OPED: Tame the Wild West of cyberspace
Our laws need to catch up with our technology. And fast.
In early October, Facebook finally turned over to Congress more than 3,000 Russia-linked advertisements, strategically placed throughout its platform prior to the 2016 election.
Rep. Adam Schiff (D-California), the ranking member of the House Intelligence Committee, said these ads "help demonstrate how Russia employed sophisticated measures to push disinformation and propaganda to millions of Americans online."
Schiff spoke of the need to "inoculate the public against future Russian interference in our elections," appropriately likening Russian President Vladimir Putin's meddling to a virus.
What Schiff failed to mention: To do damage, a virus requires a host.
How on Earth did Facebook let this happen? Just as damning: How is this only coming to light nearly a year after the election?
The idea that Facebook, one of the world's most sophisticated organizations, needed this long to discover and disclose evidence of Russia-linked advertisements is mind-boggling. At best, Facebook remained willfully ignorant of its powerful platform's large-scale usurpation by a hostile foreign power. At worst, it knew — if not instantly, then shortly thereafter — and kept silent, pocketing ad revenue and allowing Russia-linked saboteurs to spread politically motivated lies across its network.
Google is guilty of equally disgraceful conduct, allowing purchasers to buy ads tagged to offensive search terms. When reporters from BuzzFeed went cyber-incognito to buy ads tied to the phrase, "Why do Jews ruin everything?", they received suggestions to purchase additional ads for similar terms, including "the evil Jew" and "Jewish control of banks."
Twitter, meanwhile, allowed advertisers to target people with a certain word beginning with "n" and comprising six of the platform's allotted 140 characters. The company called this "a bug that we have now fixed."
Online media obviously need to do a better job of preventing their platforms from being used to spread hatred and disinformation, including allowing a hostile foreign power to hijack our worst instincts, kick them into hyper-drive and crash them into mainstream politics.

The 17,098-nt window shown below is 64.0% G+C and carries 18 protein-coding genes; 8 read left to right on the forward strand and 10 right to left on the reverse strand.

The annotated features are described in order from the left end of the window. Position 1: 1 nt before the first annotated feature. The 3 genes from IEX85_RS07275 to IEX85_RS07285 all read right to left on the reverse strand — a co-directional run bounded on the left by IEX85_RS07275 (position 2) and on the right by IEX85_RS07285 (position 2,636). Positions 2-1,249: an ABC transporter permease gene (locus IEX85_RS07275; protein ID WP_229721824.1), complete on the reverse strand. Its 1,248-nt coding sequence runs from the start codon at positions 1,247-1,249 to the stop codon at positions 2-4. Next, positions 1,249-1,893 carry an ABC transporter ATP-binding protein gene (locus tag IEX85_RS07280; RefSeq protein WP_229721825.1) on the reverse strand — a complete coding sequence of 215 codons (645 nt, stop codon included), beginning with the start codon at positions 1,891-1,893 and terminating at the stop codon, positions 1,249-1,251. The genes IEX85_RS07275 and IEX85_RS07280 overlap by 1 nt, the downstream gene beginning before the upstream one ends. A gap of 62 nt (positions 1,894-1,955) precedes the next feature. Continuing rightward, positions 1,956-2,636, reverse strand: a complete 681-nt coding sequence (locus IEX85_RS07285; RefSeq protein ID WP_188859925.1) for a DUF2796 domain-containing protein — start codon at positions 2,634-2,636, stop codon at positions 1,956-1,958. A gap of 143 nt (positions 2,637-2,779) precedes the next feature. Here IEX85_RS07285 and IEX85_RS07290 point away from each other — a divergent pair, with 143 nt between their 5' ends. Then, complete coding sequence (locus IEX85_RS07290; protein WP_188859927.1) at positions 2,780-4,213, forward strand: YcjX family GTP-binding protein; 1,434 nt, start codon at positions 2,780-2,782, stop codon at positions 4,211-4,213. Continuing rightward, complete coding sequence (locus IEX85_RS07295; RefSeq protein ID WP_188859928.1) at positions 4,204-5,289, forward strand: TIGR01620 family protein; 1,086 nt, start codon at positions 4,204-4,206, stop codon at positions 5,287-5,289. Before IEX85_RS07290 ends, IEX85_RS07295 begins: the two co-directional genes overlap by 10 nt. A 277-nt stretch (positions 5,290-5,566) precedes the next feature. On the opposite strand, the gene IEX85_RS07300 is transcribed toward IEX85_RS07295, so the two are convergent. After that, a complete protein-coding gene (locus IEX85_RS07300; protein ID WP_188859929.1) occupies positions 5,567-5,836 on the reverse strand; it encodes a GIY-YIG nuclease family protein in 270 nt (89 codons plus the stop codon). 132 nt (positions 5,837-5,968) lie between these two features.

With two-thirds of Americans relying on social media platforms to stay informed, we need to recognize the situation for what it is: a clear and present danger to our sovereignty. Addressing it means regulating media technology as we would any other sector with elevated national security implications.
Senators Amy Klobuchar (D-Minnesota), Mark R. Warner (D-Virginia) and John McCain (R-Arizona) have introduced a bill requiring digital platforms with more than one million users to create public databases of "electioneering communications." Importantly, the companies would have to make "reasonable efforts" to ensure political ads aren't being purchased by foreigners.
It's a start, but doesn't go far enough. Notably, the word "reasonable" reeks of legislative hedging. It is well within the ability of tech giants to completely eliminate any political ad purchased by a foreign entity.
Any effective legislation also must address the viral nature of social media. These companies can and must get a firmer handle on their users and content, not just advertisers. They must do a better job of keeping their platforms from being used to spread "fake news."
The days of social media tycoons pleading ignorance to the nefarious plots unfolding on their enormously influential sites must end, and soon. Taming the Wild West of cyberspace starts by closing to Russian hackers and propagandists their largest ports of entry. Congress must act, and act boldly.
—Christopher Dale writes on society, politics and sobriety-based issues.